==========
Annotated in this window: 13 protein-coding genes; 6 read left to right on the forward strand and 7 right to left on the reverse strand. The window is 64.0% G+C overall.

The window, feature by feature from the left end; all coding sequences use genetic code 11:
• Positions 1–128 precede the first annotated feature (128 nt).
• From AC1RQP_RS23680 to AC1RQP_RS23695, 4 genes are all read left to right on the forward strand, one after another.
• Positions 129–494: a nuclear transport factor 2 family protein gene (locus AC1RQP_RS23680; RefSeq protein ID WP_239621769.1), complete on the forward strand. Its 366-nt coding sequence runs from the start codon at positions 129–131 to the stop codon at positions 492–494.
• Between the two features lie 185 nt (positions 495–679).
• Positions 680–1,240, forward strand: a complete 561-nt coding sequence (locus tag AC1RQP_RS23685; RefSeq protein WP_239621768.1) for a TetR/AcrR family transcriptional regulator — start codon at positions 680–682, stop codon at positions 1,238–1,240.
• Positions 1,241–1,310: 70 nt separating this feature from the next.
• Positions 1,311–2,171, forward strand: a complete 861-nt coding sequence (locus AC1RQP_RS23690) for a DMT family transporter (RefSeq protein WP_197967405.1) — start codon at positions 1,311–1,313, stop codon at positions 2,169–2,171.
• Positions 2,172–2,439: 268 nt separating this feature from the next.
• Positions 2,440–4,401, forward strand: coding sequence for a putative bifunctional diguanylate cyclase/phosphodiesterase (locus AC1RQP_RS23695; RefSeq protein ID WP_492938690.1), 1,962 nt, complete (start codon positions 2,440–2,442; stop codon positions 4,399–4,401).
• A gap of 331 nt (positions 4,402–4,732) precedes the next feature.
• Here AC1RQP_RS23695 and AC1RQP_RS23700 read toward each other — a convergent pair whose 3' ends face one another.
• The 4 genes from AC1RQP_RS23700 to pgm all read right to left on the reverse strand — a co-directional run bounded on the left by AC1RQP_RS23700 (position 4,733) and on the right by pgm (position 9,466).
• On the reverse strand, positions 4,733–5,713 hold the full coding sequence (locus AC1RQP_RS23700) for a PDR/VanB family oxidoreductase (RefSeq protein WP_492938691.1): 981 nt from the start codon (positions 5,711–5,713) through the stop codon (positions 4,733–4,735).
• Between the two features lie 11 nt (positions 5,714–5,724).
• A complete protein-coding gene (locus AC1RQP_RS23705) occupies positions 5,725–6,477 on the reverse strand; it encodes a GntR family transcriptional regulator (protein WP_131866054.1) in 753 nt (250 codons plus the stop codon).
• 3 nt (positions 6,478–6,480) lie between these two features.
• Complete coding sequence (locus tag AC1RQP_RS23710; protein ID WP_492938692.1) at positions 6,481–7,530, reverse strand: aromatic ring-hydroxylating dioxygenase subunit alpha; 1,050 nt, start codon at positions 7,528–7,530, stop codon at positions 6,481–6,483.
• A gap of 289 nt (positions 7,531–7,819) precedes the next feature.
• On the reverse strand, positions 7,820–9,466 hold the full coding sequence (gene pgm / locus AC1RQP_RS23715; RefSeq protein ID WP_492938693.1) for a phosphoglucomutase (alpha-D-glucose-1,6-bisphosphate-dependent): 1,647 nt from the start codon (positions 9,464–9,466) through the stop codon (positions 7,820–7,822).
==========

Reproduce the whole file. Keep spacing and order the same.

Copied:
Annotated in this window: 13 protein-coding genes; 6 read left to right on the forward strand and 7 right to left on the reverse strand. The window is 64.0% G+C overall.

The window, feature by feature from the left end; all coding sequences use genetic code 11:
• Positions 1–128 precede the first annotated feature (128 nt).
• From AC1RQP_RS23680 to AC1RQP_RS23695, 4 genes are all read left to right on the forward strand, one after another.
• Positions 129–494: a nuclear transport factor 2 family protein gene (locus AC1RQP_RS23680; RefSeq protein ID WP_239621769.1), complete on the forward strand. Its 366-nt coding sequence runs from the start codon at positions 129–131 to the stop codon at positions 492–494.
• Between the two features lie 185 nt (positions 495–679).
• Positions 680–1,240, forward strand: a complete 561-nt coding sequence (locus tag AC1RQP_RS23685; RefSeq protein WP_239621768.1) for a TetR/AcrR family transcriptional regulator — start codon at positions 680–682, stop codon at positions 1,238–1,240.
• Positions 1,241–1,310: 70 nt separating this feature from the next.
• Positions 1,311–2,171, forward strand: a complete 861-nt coding sequence (locus AC1RQP_RS23690) for a DMT family transporter (RefSeq protein WP_197967405.1) — start codon at positions 1,311–1,313, stop codon at positions 2,169–2,171.
• Positions 2,172–2,439: 268 nt separating this feature from the next.
• Positions 2,440–4,401, forward strand: coding sequence for a putative bifunctional diguanylate cyclase/phosphodiesterase (locus AC1RQP_RS23695; RefSeq protein ID WP_492938690.1), 1,962 nt, complete (start codon positions 2,440–2,442; stop codon positions 4,399–4,401).
• A gap of 331 nt (positions 4,402–4,732) precedes the next feature.
• Here AC1RQP_RS23695 and AC1RQP_RS23700 read toward each other — a convergent pair whose 3' ends face one another.
• The 4 genes from AC1RQP_RS23700 to pgm all read right to left on the reverse strand — a co-directional run bounded on the left by AC1RQP_RS23700 (position 4,733) and on the right by pgm (position 9,466).
• On the reverse strand, positions 4,733–5,713 hold the full coding sequence (locus AC1RQP_RS23700) for a PDR/VanB family oxidoreductase (RefSeq protein WP_492938691.1): 981 nt from the start codon (positions 5,711–5,713) through the stop codon (positions 4,733–4,735).
• Between the two features lie 11 nt (positions 5,714–5,724).
• A complete protein-coding gene (locus AC1RQP_RS23705) occupies positions 5,725–6,477 on the reverse strand; it encodes a GntR family transcriptional regulator (protein WP_131866054.1) in 753 nt (250 codons plus the stop codon).
• 3 nt (positions 6,478–6,480) lie between these two features.
• Complete coding sequence (locus tag AC1RQP_RS23710; protein ID WP_492938692.1) at positions 6,481–7,530, reverse strand: aromatic ring-hydroxylating dioxygenase subunit alpha; 1,050 nt, start codon at positions 7,528–7,530, stop codon at positions 6,481–6,483.
• A gap of 289 nt (positions 7,531–7,819) precedes the next feature.
• On the reverse strand, positions 7,820–9,466 hold the full coding sequence (gene pgm / locus AC1RQP_RS23715; RefSeq protein ID WP_492938693.1) for a phosphoglucomutase (alpha-D-glucose-1,6-bisphosphate-dependent): 1,647 nt from the start codon (positions 9,464–9,466) through the stop codon (positions 7,820–7,822).